“I just think I’m a normal college football player. I’m not always realizing the impact of this name, image and likeness. It’s more than just me being able to profit and benefit financially. The new rule changes can impact a lot of people’s lives.” He donates some of the proceeds to No Kid Hungry, a national organization dedicated to ending childhood hunger.

Sedona Prince was one of the first athletes to sign up for the Cameo app.

The University of Oregon basketball forward already had a massive social media following, including more than 2.5 million followers on TikTok, which she used to draw attention to the massive disparity between the men’s and women’s weight rooms at the March Madness tournament earlier this year.

@sedonerrr

I can’t believe how hot my girlfriend is #besties

♬ original sound - Sedona Prince

Once she joined Cameo, where she currently charges $63 per video, the requests came pouring in. “I know that I wouldn’t pay … to get a video of myself, so when other people do it, I’m like, ‘Wow, y’all are awesome,’ ” Prince joked. “It means a lot to me.”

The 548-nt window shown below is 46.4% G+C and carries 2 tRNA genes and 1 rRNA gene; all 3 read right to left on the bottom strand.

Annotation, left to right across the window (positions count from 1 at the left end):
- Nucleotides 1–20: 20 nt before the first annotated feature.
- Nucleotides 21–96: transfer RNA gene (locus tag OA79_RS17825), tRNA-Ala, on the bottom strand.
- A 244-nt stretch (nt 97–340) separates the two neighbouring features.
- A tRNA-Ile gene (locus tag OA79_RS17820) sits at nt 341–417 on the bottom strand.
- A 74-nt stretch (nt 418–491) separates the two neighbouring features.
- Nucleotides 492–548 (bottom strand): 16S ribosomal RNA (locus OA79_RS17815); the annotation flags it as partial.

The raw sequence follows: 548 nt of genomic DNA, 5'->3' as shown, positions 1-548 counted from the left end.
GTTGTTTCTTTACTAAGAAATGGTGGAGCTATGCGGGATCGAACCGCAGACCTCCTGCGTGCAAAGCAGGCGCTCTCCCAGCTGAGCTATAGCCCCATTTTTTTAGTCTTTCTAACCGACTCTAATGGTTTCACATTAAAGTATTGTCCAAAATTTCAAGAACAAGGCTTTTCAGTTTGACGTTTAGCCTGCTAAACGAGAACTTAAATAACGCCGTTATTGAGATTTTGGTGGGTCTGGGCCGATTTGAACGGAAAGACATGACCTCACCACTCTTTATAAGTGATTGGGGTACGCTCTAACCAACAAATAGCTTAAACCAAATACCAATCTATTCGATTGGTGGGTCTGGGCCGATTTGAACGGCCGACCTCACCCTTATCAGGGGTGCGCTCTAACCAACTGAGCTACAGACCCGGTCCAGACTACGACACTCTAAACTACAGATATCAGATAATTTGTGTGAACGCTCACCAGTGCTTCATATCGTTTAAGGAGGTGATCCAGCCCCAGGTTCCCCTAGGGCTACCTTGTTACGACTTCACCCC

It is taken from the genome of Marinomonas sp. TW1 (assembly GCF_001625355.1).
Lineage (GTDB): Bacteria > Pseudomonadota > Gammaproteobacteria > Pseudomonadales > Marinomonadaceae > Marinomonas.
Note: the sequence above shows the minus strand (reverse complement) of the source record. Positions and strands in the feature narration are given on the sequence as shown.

In one, she was asked to be a digital maid of honor (though she’s still figuring out how to fulfill that one). Someone else asked Prince, a tattoo aficionado, what ink to get. She frequently dances on her coffee table in her videos. But perhaps the most touching one was when a fan asked Prince to help her come out as bisexual to her friends and family.

“So I made a video, and I was like, ‘Hey everyone, my dearest friend has a really important message for you guys. She’s bi,’ ” Prince said. “It was the coolest thing for me because I remember when I was a young teenager, figuring out how to come out was so difficult. Now that I get to do that for someone else is really, really special to me.”